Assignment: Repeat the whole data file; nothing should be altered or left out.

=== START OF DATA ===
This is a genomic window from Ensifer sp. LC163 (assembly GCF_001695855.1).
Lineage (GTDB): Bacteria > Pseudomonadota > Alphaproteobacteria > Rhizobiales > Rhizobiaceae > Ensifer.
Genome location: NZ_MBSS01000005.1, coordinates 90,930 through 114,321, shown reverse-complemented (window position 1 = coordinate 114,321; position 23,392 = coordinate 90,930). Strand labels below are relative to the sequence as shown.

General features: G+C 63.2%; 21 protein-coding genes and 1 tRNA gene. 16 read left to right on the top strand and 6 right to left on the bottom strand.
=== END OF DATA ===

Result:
This is a genomic window from Ensifer sp. LC163 (assembly GCF_001695855.1).
Lineage (GTDB): Bacteria > Pseudomonadota > Alphaproteobacteria > Rhizobiales > Rhizobiaceae > Ensifer.
Genome location: NZ_MBSS01000005.1, coordinates 90,930 through 114,321, shown reverse-complemented (window position 1 = coordinate 114,321; position 23,392 = coordinate 90,930). Strand labels below are relative to the sequence as shown.

General features: G+C 63.2%; 21 protein-coding genes and 1 tRNA gene. 16 read left to right on the top strand and 6 right to left on the bottom strand.